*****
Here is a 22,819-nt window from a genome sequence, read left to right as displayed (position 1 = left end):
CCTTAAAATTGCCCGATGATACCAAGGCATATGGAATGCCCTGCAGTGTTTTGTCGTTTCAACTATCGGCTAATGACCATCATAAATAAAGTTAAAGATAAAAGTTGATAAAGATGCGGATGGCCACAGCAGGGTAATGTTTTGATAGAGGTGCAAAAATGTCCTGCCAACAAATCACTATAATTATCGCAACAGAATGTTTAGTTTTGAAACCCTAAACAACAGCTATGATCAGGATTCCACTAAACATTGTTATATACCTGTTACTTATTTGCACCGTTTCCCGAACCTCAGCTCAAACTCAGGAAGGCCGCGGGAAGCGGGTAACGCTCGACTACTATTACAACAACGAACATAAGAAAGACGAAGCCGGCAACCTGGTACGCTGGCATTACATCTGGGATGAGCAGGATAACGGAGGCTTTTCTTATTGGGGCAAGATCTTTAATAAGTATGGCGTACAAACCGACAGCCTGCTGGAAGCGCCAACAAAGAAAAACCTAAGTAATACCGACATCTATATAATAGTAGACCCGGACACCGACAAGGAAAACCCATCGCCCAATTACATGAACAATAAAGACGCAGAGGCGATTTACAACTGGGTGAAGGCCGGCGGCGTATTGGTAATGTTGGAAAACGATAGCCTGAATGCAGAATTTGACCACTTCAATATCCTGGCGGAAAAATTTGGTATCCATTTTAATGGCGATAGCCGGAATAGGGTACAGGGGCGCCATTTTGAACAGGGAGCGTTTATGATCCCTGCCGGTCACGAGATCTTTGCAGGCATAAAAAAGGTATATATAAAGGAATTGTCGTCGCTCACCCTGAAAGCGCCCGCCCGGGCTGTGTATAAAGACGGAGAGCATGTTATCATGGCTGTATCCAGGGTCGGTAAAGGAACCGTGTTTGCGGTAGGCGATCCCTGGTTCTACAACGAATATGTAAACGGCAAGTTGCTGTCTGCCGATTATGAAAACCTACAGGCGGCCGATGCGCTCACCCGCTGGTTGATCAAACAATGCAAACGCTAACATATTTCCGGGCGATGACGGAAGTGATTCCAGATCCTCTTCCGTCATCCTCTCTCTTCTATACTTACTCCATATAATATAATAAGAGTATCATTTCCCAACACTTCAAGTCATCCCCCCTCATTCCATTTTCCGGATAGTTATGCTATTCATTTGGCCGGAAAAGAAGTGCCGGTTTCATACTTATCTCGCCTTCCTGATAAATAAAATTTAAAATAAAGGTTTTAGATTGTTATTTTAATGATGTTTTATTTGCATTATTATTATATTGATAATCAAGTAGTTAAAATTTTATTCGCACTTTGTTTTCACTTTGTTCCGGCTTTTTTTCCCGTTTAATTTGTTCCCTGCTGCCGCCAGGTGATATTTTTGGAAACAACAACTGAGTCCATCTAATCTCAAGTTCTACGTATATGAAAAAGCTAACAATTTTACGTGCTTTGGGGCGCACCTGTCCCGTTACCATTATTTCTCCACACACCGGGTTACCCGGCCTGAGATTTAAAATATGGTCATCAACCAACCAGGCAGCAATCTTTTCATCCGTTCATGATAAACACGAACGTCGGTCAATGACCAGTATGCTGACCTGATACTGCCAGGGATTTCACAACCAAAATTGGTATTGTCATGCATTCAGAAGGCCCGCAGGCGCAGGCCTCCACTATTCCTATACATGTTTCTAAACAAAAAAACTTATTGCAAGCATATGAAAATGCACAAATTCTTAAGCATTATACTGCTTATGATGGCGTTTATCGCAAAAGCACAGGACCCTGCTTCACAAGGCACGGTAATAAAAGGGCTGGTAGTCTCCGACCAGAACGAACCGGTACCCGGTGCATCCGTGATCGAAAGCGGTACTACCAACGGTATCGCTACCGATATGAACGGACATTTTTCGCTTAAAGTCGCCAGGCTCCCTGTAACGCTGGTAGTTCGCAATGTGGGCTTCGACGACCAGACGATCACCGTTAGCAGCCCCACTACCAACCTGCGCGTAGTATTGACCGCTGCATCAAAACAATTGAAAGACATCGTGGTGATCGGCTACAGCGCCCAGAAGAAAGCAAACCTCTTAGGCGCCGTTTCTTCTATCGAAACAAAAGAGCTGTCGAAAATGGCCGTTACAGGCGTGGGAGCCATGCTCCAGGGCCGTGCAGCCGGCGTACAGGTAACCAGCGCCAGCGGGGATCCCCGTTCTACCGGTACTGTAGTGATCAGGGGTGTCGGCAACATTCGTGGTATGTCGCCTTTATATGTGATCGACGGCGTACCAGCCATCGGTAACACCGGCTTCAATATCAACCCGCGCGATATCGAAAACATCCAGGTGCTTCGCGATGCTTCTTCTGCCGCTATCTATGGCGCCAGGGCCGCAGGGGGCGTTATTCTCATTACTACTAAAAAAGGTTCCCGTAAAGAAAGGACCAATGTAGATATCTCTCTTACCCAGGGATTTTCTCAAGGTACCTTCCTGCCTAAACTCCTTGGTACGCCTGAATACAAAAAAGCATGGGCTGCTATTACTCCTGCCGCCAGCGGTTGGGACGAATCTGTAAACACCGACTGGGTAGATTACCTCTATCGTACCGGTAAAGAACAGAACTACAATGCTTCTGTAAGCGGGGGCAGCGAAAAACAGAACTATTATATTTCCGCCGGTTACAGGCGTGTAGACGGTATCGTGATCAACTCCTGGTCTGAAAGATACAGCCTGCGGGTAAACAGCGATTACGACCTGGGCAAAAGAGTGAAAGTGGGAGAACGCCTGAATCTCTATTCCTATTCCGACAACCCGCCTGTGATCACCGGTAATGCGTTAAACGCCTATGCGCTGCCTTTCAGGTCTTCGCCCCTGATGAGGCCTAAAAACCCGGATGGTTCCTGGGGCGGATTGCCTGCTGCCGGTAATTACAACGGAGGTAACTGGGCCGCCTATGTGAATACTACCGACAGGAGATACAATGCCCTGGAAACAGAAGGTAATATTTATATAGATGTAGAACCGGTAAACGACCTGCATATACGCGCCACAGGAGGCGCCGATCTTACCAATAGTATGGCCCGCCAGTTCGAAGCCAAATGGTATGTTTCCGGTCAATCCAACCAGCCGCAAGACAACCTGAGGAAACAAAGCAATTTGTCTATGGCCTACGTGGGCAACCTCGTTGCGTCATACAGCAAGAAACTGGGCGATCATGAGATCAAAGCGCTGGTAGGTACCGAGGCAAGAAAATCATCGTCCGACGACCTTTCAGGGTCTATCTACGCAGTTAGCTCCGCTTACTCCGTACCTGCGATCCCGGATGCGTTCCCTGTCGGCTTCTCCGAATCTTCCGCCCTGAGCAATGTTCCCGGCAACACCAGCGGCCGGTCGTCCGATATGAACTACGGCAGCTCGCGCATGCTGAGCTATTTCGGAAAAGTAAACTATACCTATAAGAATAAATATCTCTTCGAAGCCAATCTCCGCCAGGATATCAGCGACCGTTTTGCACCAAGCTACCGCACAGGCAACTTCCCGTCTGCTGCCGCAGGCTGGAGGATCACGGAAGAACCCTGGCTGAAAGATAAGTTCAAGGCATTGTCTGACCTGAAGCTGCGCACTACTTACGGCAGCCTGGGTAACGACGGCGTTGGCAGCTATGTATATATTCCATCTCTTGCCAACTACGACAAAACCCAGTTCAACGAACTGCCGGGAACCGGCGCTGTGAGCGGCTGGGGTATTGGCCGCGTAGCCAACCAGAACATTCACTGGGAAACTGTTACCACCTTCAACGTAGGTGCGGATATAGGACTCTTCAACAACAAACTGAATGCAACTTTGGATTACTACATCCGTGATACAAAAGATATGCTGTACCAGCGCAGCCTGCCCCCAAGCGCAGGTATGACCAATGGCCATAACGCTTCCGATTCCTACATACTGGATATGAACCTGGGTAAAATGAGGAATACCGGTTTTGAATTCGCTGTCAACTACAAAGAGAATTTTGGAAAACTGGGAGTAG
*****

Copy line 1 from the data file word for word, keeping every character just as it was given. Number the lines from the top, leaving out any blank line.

Here is a 22,819-nt window from a genome sequence, read left to right as displayed (position 1 = left end):